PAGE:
Doria said she was surprised by how much material the museum had brought together before people started donating items that were largely just sitting around.
The names on each plaque read like a who’s who of Bayonne families, from former Mayor Dennis Collins to the late Medal of Honor recipient Stephen Gregg.
Among one of Spiniello’s favorite things is the uniform of Herman Shanker, who both girls got to interview and learn about his experiences before his death last year.
“A lot of people’s family members had to go to war, and not all of these are people still living in Bayonne.” – Margaret Doria
Herman Shanker has two uniforms on display from his military service as a pilot of a B-24 bomber. He was shot down twice in the South Pacific during WWII.
Shanker appeared at the museum prior to his death to talk to students about his experiences during World War II.
While Doria may have several favorite things in the museum, she said she liked the display of weapons as well as the picture of her father, former Bayonne Mayor Joseph Doria.
She said it was tough deciding what to put in or leave out with some much material to choose from.
“We had a lot of information and all of it was important,” said Spiniello. “But we wanted people to come to the museum so we didn’t put in too much.”
A secret no longer
Thanks to gifts from veterans, local and far away, as well as family members of veterans, Bayonne has a very comprehensive museum of military artifacts covering every war from the American Civil War to the two contemporary wars in Iraq and Afghanistan.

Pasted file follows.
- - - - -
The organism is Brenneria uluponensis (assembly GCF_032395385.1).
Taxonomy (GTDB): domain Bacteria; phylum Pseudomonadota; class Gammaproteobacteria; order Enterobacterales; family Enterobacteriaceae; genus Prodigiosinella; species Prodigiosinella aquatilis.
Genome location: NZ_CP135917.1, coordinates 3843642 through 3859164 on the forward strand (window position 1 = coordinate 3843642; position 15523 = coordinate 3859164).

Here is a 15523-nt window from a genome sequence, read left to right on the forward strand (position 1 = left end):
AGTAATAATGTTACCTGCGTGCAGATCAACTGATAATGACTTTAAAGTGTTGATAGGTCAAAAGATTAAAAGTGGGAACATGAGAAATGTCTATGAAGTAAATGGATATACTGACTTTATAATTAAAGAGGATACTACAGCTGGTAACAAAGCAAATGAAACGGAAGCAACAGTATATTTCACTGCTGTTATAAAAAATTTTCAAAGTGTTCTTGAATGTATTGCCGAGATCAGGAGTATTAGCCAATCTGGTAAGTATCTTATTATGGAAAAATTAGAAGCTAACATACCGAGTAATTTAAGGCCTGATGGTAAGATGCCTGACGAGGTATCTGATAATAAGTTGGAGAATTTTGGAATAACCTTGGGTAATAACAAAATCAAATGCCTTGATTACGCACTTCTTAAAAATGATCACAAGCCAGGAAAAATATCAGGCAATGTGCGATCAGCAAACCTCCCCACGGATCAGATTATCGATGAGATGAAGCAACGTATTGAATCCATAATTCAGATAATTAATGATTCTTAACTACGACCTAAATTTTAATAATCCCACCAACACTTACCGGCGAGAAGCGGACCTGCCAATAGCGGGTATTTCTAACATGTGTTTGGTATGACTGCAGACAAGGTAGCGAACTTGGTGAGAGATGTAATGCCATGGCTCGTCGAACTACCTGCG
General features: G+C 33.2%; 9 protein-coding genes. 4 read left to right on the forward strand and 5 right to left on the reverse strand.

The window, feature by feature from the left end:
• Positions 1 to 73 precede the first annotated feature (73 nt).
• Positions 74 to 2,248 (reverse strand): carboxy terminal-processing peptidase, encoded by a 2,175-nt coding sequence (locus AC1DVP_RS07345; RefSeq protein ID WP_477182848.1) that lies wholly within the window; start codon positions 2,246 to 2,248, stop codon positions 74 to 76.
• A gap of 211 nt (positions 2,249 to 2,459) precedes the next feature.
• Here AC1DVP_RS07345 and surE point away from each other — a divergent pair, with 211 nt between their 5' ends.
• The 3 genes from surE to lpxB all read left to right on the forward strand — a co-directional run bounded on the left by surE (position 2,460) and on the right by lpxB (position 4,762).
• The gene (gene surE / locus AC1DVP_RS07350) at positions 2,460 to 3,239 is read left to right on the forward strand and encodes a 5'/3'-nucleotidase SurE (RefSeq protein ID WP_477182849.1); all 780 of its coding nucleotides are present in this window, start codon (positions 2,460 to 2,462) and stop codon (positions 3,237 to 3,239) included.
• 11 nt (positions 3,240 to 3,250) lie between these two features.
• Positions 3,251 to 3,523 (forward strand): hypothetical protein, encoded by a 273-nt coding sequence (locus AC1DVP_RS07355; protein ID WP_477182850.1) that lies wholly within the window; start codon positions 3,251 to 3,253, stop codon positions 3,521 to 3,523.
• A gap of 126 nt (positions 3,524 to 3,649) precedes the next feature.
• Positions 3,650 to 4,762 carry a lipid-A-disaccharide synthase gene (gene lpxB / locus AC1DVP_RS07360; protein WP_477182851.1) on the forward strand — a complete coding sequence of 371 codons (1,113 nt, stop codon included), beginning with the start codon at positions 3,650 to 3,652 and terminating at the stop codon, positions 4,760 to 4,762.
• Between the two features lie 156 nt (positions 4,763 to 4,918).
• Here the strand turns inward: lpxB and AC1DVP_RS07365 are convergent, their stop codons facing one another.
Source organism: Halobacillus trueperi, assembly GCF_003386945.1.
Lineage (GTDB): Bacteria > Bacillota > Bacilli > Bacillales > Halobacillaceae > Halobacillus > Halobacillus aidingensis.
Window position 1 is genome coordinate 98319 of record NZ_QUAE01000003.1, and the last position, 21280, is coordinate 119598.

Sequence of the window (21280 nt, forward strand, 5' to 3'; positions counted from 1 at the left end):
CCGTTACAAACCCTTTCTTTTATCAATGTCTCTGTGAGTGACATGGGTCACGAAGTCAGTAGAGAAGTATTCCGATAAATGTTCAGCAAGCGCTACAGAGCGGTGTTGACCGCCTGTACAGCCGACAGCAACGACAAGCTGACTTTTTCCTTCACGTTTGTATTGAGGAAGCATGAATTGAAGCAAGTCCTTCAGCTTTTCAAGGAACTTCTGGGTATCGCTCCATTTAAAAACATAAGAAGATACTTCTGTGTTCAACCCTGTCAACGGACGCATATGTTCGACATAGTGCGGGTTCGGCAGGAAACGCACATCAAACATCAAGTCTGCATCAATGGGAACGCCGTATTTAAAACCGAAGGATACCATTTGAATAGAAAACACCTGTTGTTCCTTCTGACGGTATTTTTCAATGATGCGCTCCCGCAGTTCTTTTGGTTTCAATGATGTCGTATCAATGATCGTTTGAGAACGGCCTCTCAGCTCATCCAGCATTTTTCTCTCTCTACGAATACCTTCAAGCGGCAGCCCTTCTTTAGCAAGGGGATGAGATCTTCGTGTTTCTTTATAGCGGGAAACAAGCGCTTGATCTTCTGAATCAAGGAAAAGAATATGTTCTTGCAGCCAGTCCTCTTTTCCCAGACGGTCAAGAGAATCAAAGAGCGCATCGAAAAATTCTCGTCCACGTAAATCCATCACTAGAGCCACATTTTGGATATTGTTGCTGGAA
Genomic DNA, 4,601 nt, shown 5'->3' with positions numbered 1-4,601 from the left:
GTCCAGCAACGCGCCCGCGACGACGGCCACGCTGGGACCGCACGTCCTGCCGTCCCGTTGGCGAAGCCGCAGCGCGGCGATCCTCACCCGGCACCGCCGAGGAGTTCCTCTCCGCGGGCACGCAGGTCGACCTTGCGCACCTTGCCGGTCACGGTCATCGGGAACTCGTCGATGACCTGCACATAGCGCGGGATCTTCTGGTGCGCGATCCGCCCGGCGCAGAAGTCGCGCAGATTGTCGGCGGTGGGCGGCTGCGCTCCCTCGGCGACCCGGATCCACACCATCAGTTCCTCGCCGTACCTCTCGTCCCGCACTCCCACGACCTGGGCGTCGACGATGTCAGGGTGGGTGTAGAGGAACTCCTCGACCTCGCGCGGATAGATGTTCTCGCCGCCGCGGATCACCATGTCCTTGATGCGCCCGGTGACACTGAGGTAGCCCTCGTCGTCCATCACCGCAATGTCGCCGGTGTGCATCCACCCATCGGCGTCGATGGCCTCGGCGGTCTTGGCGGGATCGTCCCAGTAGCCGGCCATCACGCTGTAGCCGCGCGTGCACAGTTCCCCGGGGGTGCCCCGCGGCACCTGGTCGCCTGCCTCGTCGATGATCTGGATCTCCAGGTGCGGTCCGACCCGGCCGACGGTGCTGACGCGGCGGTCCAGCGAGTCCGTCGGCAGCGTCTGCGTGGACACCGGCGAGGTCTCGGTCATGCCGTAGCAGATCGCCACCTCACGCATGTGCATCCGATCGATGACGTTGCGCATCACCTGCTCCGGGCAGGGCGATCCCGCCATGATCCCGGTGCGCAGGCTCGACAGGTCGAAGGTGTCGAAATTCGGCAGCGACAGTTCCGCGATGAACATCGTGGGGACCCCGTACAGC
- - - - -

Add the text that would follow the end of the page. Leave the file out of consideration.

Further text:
“We get more all the time,” Flora said, disliking the fact that people see the museum as Bayonne’s best kept secret.
“This shouldn’t be a secret. People should know about it, and come here,” he said.
In a strange way, the project became something larger and more significant to both girls, giving them a sense of belonging to the history of Bayonne and a deeper understanding of what it meant to go to war, the sacrifices men and women made, as well as the progression of events that made up a big part of history itself.
“A lot of people’s family members had to go to war, and not all of these people are still living in Bayonne. Some don’t understand the struggle they went through, losing their best friend or family members, and it’s important for people to understand what sacrifices they made.” Doria said. She hopes to pursue a career as a forensic archeologist.
Spiniello said through the project they hoped to draw people’s attention to the post and the museum.
“This is the gem of Bayonne,” she said.
She said that before she came here with the school, she was unaware of things like this being done, but since sees a united community around something like this museum.
Doria said she didn’t about the museum before she came but once she saw it she became very interested, especially because she has family members in the city.
“I learned about what people gave up to preserve our freedoms and this made me proud to be an American,” Doria said.
The Veterans’ Museum is located at the Joyce-Herbert VFW Post 226 at 16 West Ninth Street. For more information about hours or to schedule a visit, call (201) 858-1416.